Liliana’s story

Liliana Angel has been the Office Administrator of Mill Woods United Church since February 2018. Below is a reflection she gave on Nov. 24, 2019 about her experience as a refugee who arrived in Edmonton from Colombia in 2009.

My name is Liliana Angel, and my daughter Daniela Cardona is here with me today to share our story of how we came to Canada under the refugee program. I want to go a few years back so I can tell you a little bit about our lives back in Colombia before moving to Canada in February 2009.

I graduated from law school in 1997, and a few years later I decided to go back to school to achieve a degree in commercial management. While I was back in school I met the person who would become my life partner.

The guerilla kidnapped him while he was working at one of the farms he used to manage, and after a month we finally found out what happened to him, who had him and how much they were asking for, to let him go. However, neither his family or I could ever gather up the exorbitant amount of money they were asking for, so he, himself had to negotiate with the guerilla people a different amount that he would pay for his own freedom.

They released him in a small town close to the city we were living in with enough money to take a bus home as well as with a cellphone that only received calls. When he was finally back home, he told the story of what happened in those seven months of captivity. He also told us that he negotiated a different amount as well as having to set a monthly payment until the whole amount was completely paid off to them. That’s why we did every month until we paid off the whole amount asked by the guerrillas, though after we completed this payment, they kept calling to that cellphone they gave him, asking for even more money. And when we told them that we didn’t have the means to pay more, they threated us with kidnapping again but this time, me or my daughter and to make the threat more legit, they described perfectly our daily routines outside the home, as well as what places we are usually at. So at that moment we knew they were serious about their threats.

We applied for refugee in three countries, and Canada accepted our application. We were coming mentally prepared for the changes in our economy, so we knew that once we arrived, we had to find jobs, but jobs that we have never done back in Colombia. That’s is why the process of adaptation in that regard was a bit easier.

We arrived in Canada on February 2009, leaving everything we knew behind Close your eyes for a second and try to imagine leaving your families, friends, country, schools, and everything that you knew as home so you could stay alive and free. Moving to a whole new country where they don’t speak your native language, where your university degree is worthless, and you don’t have your family, house, job . . . all you have is the two family members you arrived with.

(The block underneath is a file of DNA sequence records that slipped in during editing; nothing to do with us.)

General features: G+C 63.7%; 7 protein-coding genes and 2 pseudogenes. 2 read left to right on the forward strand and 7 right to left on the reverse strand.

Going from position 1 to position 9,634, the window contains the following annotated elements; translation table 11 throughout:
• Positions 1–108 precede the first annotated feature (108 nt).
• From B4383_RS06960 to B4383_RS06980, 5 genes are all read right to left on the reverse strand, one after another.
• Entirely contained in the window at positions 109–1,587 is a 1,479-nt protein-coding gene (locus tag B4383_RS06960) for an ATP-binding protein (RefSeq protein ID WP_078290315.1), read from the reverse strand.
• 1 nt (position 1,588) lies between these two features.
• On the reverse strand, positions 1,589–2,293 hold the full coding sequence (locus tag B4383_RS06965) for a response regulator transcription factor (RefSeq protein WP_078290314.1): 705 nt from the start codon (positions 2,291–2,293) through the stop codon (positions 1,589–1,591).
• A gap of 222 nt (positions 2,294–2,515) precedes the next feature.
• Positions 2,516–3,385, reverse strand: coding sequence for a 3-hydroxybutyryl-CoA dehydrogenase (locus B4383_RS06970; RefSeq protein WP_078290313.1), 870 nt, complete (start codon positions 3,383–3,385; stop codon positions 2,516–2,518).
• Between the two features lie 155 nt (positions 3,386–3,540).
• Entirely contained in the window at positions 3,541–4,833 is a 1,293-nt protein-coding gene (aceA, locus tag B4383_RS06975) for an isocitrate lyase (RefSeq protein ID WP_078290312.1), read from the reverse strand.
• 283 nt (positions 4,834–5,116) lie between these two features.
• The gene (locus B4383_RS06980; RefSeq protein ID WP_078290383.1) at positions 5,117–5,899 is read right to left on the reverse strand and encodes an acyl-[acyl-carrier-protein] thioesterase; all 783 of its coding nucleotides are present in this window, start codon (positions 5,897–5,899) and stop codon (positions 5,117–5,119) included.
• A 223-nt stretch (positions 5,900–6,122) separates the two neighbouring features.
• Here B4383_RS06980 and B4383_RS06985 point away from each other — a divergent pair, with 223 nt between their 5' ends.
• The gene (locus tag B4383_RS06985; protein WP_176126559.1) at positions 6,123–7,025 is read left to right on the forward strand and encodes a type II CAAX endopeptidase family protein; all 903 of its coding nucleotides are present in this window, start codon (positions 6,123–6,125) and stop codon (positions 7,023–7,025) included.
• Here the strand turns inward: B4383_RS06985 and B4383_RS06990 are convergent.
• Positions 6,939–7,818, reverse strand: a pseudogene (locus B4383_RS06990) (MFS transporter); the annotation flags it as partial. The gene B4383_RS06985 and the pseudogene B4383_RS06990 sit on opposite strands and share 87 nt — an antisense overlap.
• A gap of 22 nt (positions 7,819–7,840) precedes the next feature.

That is how we immigrants feel when we first arrived.

Under the refugee program, a church sponsored us, though before we arrived here, we couldn’t send any pictures or give any descriptions of who we looked like, for security reasons. The only thing they knew about us is that we were a family of three and they would recognize us at the airport because we would be carrying a plastic bag that had in big letter ONG.

At the airport four women and a man received us with gloves, scarves, tuques, winter jackets and the most important for us at that moment, a big smile and a warm hug. They took us to our new place, an apartment that would become our home in Canada. We had everything that we needed there, even different kinds of foods that the people from the church had cooked for us to have for the next few days (a real blessing).

In the first couple weeks we were very busy since we had to get all the important documents to live here, such as driving licence, health care card, social insurance number, and so on. Then we started ESL classes and Daniela started high school. We always had the support we needed from that congregation to start adapting and getting used to our new life here.

Everything we saw here we thought was beautiful, the city, how organized and clean it was, the way people treated us, specially the patience Canadians had with us when we were trying to communicate in a very broken English. And we also very much enjoyed the peace we felt by knowing that nobody was here to hurt us in any way, we finally felt safe here.

The first year was over and so the economic support from the church that sponsored us, the English classes were also over and we had to give back the apartment we were living in. So, we had to once again adapt to the new circumstances, the new challenges, which was okay because we had each other, it was the three of us in it.

As time went by, emotional, physiological and verbal abuse started from my partner, and it got to the point that my daughter and I no longer wanted to go home. My partner and I went to many couple’s therapy and psychologists, even to the church’s pastor but because we still couldn’t speak good English the process of any of the therapies was even more difficult.

Then out of the blue, my partner left us but right before leaving he made it very clear that my daughter and I were completely prohibited to contact any of the congregation’s member from the church that sponsored us since (according to him) the only helped us because of him and all that he went through with the kidnapping, so we did not have any right to ask them for help.